Jones keeps emotion in check

Terrence Jones tries to block Beermen import Chris McCullough in Game 4 of the PBA finals series Sunday night. (PBA)

Terrence Jones of TNT KaTropa had endured a lot of thrash talks, unnecessary contacts and mind games all throughout the first four games of their Philippine Basketball Association (PBA) Commissioner’s Cup best-of-seven finals series against San Miguel Beer.

Still, his goal remains the same: Win the title.

Jones, the newly crowned Best Import awardee, maintained that no amount of distraction could shove him away from his ultimate goal of leading the KaTropa to their first title in four years.

In Game 4, the former Kentucky Wildcat had to endure all kinds of extra contacts that led to their 101-106 setback that allowed the Beermen to gain the equalizer and turn it into a virtual best-of-three affair.

He nearly lost his cool when Arwind Santos hacked him midway through the fourth canto, prompting the prolific former Kentucky star to scream in front of the veteran forward.

But instead of allowing the tense moment to escalate into a full-blown brawl, Jones simply smiled as he was making his way to the charity stripe.

Santos, who is no stranger to drawing the ire of the opposing import, just brushed off the incident, saying that Jones just let him smell his breath.

“He shouted at me to let me smell his breath,” Santos said. “It smells like American. It smells like burger. I’m already used to it. That’s the way it goes whenever things heat up. It’s all part of the game. But the problem is he blows stronger than me.”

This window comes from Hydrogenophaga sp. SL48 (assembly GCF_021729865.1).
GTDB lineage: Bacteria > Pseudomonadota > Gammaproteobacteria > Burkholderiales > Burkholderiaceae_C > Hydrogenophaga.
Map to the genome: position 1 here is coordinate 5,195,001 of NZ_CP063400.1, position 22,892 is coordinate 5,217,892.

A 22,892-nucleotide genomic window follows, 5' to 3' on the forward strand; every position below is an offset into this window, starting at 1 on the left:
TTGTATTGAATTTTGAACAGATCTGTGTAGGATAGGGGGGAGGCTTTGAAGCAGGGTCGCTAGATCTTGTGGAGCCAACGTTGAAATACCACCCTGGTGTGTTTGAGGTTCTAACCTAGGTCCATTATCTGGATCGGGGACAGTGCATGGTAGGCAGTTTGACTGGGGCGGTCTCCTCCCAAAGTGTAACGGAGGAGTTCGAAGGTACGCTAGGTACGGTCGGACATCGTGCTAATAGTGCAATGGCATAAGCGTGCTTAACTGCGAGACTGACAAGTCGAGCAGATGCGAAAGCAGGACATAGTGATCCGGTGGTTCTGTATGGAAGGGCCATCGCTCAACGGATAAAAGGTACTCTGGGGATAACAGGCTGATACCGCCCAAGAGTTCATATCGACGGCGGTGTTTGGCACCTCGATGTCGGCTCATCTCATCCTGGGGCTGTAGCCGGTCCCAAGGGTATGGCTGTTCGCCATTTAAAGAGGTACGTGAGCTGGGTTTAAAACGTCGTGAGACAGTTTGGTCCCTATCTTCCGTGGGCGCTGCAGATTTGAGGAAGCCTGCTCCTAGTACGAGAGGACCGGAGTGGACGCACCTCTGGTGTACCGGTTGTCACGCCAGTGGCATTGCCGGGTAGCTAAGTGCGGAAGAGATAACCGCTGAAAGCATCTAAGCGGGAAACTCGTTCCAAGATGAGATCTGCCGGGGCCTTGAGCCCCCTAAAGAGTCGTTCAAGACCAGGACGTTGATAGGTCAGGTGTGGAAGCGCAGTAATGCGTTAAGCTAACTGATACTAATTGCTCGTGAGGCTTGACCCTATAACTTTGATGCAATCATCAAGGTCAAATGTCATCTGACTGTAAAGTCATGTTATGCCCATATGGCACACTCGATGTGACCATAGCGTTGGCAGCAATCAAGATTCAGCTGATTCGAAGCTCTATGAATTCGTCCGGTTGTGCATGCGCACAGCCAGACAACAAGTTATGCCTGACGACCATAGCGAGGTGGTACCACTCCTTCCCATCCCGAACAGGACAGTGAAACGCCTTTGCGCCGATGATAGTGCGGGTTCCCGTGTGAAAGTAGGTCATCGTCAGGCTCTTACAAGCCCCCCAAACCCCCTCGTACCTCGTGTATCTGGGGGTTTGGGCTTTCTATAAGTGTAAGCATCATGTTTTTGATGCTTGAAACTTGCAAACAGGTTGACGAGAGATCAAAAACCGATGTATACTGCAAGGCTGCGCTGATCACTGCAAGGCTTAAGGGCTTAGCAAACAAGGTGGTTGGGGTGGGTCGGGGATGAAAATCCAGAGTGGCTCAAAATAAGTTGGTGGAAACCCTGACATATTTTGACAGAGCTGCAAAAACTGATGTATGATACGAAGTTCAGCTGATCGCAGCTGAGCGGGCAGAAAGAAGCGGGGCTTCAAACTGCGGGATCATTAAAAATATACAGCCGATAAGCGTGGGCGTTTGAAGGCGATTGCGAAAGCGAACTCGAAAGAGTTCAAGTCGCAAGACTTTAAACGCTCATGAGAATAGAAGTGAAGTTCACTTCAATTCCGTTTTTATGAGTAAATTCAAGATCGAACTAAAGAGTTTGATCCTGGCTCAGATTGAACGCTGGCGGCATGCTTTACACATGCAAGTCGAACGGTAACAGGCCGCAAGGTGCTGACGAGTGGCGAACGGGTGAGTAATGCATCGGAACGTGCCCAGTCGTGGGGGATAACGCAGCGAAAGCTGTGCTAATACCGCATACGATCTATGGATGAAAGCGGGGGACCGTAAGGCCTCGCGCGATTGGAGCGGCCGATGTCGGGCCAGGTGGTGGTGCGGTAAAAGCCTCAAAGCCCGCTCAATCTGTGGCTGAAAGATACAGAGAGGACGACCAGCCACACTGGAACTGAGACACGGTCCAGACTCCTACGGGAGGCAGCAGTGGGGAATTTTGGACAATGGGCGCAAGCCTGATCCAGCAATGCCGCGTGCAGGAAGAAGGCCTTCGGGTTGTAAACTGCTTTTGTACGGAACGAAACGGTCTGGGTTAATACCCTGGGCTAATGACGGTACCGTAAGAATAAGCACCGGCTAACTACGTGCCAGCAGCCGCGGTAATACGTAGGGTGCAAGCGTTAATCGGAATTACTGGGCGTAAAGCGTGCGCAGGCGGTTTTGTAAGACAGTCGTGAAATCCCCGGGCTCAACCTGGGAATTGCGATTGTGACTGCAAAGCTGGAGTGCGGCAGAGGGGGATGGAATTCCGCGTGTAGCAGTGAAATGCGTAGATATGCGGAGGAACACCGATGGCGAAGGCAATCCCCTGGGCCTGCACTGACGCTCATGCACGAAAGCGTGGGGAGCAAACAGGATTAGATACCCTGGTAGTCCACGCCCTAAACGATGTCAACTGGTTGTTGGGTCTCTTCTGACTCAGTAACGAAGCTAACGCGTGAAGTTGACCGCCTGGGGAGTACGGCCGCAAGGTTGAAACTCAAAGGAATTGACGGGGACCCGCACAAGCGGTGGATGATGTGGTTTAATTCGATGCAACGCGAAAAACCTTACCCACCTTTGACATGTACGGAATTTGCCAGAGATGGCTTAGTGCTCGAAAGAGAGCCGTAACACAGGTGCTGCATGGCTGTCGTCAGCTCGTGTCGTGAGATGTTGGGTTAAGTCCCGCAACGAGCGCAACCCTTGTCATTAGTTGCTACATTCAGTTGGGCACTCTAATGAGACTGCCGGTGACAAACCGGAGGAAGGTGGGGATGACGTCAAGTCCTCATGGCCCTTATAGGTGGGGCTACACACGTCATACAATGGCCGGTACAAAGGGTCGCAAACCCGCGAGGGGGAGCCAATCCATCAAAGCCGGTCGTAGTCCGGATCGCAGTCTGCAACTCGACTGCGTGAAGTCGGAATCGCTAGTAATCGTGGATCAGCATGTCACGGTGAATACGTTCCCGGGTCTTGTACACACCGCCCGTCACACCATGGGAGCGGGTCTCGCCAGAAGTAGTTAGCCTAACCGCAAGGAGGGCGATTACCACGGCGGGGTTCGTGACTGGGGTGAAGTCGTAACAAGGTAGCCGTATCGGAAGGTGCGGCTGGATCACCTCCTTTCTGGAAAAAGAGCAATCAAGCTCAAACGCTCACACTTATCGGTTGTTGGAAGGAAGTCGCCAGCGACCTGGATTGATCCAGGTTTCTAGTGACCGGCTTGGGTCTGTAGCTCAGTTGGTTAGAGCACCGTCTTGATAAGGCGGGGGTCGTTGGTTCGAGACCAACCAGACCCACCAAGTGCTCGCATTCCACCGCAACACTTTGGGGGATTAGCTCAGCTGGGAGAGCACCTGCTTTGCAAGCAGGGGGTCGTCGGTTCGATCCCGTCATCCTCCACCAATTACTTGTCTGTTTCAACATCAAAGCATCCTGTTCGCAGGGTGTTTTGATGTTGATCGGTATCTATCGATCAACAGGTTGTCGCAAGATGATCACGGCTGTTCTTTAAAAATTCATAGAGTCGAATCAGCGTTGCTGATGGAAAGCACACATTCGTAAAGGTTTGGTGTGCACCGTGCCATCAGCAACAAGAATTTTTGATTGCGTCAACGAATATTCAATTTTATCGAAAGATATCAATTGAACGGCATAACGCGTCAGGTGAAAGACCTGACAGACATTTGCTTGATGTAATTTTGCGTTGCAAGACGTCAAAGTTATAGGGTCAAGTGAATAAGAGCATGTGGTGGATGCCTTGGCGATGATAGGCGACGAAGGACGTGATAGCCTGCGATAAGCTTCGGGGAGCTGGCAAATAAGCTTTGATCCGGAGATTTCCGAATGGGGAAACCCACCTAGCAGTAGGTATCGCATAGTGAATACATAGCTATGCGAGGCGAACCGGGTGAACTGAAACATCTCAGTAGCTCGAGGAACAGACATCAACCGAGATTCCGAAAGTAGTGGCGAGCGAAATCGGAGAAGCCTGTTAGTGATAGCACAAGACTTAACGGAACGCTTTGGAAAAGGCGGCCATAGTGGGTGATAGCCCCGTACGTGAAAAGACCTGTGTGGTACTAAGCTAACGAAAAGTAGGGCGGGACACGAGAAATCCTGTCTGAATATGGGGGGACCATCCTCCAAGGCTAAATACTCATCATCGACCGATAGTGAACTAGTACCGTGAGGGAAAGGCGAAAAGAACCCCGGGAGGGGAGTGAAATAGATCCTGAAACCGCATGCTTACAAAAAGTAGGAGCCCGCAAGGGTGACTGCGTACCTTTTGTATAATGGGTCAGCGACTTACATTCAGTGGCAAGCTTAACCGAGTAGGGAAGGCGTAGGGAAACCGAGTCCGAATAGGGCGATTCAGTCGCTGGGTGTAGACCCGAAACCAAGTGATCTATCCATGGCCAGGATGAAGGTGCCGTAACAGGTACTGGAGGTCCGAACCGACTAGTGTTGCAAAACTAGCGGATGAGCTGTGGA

Santos admitted that he was trying to play mind games with the former member of the Houston Rockets.

“I was trying to stare at him straight into his eyes. He wasn’t responding,” said Santos, a 13-year veteran.

“The mere fact that he wasn’t responding means he knows what he’s doing. We take advantage of situations like this. We want to know who will be the first to lose his cool.”

After the altercation with Santos, it was the Beermen’s bench that took its turn in trying to get under Jones’ skin.

With only 16.4 seconds left and the game had already been decided, Nabong and Christian Standhardinger bumped into Jones as the American was making his way into the bench. Jones responded by shoving Standhardinger first before getting Nabong out of the way.

“I didn’t do anything. I was just trying to high five my players for a good job and I guess he didn’t like the fact that they lost this game so he pushed me. That’s it. No words spoken. Nothing,” said Nabong, who embraced the role as the Beermen’s enforcer.

“It was fine. It was just a little baby push. It was nothing. That was a little soft, flop push like he always does. I thought he’s an NBA player?”

Nabong’s statement came after teammate Chris Ross took a swipe at Jones, calling him “mentally a baby” during a tension-filled Game 3, which saw Jones planting a headbutt on the scrappy Filipino-American playmaker.

Jones was fined P20,000, prompting him to keep his emotions in check in Game 4, where he erupted for 32 points, 16 assists and six rebounds.

But Jones said he wouldn’t fall into the Beermen’s trap let things to get out of hand.

“I don’t really have too much to say about it. I’m only here to win a championship so the only mind game they can play is winning four games before I do. And I don’t think that is going to happen,” said Jones, who played with the likes of Patrick Beverly, Zaza Pachulia, Draymond Green and other aggressive players all throughout his four-year stint with the Rockets.

“We have really worked hard every game to put ourselves in this position and have that number one seed; build chemistry and believe in one another from day one. It’s just a great opportunity for us on the recent achievement and we still got one more to go.”

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p: wjg